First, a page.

Members of the Formula 1 paddock will be tested for coronavirus every two days during race weekends once the championship is able to resume.

With the opening 10 races of 2020 called off due to the ongoing COVID-19 pandemic, F1 is working on plans to start the delayed season behind closed doors with back-to-back races in Austria and Silverstone, beginning with the Austrian Grand Prix on July 5.

The proposal would see F1 create a “biosphere” environment where a trimmed-down number of paddock personnel would undergo frequent testing for coronavirus to prevent any spread of infection.

The implications of a shortened F1 season |

F1 managing director of motorsports Ross Brawn said the series is working closely with the FIA to ensure races can go ahead without fans in a safe and controlled manner.

"We're working together with the FIA, and the FIA are putting together a great structure for what we need,” Brawn told Sky’s F1 Show.

"Everyone [who is entering] will be tested, and will have clearance before they can go in. And then every two days they'll be tested whilst they're in the paddock.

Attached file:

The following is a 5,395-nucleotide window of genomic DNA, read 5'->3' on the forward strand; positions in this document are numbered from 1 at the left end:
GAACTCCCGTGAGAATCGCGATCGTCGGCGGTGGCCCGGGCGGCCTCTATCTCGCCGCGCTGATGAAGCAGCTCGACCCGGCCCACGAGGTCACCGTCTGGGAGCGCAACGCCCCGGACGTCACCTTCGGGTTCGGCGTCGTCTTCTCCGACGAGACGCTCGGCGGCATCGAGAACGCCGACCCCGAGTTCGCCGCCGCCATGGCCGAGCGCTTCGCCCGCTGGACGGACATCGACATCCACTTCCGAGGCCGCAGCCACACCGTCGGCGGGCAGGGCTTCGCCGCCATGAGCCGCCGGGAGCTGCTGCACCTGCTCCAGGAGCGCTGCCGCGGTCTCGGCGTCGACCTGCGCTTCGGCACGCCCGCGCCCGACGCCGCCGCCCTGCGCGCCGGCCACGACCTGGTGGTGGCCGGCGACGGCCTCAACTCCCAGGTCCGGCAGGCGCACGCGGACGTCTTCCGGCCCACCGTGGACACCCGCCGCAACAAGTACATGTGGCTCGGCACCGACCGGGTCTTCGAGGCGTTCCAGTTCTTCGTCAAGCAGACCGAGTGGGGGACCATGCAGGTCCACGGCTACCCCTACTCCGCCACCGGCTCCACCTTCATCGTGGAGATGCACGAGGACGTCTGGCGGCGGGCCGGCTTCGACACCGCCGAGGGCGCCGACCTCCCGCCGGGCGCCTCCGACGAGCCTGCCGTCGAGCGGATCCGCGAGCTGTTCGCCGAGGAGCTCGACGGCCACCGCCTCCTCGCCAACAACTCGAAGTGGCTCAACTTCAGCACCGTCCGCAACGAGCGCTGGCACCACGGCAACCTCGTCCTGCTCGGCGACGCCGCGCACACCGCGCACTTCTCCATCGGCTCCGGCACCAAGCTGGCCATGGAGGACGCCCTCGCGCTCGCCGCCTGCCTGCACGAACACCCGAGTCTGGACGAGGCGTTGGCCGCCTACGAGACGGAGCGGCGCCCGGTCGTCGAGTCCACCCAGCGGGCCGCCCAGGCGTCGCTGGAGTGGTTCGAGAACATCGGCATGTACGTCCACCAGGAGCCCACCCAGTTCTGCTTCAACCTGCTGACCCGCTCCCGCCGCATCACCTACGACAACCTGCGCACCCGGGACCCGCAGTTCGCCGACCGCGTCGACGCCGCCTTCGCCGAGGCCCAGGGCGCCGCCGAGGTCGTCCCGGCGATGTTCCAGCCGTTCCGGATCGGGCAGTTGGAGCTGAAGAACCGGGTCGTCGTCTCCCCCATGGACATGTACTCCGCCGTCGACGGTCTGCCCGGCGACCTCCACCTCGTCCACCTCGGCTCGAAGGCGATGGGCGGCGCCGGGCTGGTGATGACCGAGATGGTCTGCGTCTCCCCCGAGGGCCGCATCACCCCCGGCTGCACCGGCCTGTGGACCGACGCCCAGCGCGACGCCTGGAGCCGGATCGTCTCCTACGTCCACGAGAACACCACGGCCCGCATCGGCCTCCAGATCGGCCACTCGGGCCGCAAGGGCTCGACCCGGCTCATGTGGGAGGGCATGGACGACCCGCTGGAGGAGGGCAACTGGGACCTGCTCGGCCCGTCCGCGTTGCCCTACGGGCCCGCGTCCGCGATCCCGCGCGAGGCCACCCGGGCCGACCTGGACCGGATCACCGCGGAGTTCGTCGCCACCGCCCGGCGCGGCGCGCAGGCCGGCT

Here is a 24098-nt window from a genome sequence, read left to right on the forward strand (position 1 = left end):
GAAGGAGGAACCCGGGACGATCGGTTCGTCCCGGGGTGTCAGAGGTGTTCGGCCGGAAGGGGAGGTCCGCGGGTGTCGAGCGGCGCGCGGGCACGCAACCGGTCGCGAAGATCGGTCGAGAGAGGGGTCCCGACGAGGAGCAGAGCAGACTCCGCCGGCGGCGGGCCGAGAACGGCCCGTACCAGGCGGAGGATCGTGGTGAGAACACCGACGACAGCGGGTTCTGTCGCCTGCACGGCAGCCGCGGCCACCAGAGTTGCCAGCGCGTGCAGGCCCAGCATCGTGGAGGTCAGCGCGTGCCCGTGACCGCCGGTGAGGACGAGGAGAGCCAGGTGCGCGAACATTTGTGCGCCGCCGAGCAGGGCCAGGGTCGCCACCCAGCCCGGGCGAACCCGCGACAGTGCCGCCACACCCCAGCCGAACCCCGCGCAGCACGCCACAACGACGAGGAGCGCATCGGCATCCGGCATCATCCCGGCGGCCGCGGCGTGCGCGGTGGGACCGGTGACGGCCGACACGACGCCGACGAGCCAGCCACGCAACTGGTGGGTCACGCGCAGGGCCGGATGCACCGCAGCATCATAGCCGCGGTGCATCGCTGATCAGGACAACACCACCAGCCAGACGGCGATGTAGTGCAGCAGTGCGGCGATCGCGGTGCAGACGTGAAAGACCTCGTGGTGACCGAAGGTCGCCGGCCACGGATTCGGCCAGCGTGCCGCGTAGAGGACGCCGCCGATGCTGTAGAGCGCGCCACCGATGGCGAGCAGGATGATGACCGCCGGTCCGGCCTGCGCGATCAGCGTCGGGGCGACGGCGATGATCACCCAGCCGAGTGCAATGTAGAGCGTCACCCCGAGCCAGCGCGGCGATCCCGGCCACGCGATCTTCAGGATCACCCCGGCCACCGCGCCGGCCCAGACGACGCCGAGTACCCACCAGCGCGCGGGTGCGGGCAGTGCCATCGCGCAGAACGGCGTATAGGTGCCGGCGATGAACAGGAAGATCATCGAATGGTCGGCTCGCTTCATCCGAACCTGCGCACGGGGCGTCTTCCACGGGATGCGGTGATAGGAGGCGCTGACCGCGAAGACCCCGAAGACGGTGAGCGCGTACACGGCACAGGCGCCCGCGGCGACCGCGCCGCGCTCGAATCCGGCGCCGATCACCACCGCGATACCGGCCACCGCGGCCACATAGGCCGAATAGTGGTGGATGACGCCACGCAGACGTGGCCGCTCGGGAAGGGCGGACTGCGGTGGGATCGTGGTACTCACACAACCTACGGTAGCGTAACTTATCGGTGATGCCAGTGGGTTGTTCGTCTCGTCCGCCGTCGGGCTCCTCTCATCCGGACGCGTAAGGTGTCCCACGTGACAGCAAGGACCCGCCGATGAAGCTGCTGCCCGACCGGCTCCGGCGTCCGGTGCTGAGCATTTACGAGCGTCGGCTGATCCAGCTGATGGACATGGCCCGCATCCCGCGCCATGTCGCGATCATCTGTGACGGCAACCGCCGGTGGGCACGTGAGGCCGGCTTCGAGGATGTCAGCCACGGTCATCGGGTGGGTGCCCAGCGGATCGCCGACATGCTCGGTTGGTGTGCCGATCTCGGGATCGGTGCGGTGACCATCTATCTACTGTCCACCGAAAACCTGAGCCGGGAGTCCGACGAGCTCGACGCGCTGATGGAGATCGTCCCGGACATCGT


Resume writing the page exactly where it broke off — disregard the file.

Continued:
"That will be an authorised authority and will be consistent, certainly for all the European races we'll be using the same facility to conduct that testing.

“We can ensure that everybody has been tested who is in that environment [is] tested regularly.”

Brawn revealed that strict restrictions on how people move around the paddock would avoid mixing staff as much as possible, while the teams will not have their usual motorhome facilities present.

“We'll have restrictions on how people move around within the paddock,” he explained.

“We can't have staff that socially distance so we have to create an environment within itself that is effectively a small bubble of isolation.

"The teams will stay within their own groups. They won't mingle with other teams and they'll stay in their own hotels. There will be no motorhomes there.

"There's a tremendous amount of work going on between ourselves and the FIA and I'm very encouraged by what I'm seeing and what I'm hearing that we'll be able to provide a safe environment and we can.”

F1 remains hopeful of staging up to 18 races before the end of the year and CEO Chase Carey said last week the championship is “increasingly confident” about its plans for getting the campaign off the ground in Austria on July 3-5.

An initial blueprint outlined by F1 revealed plans for European rounds to take place across July, August and early September, before events in Asia and the Americas.

The season would then conclude with Bahrain and Abu Dhabi acting as the final rounds on the revamped calendar in December.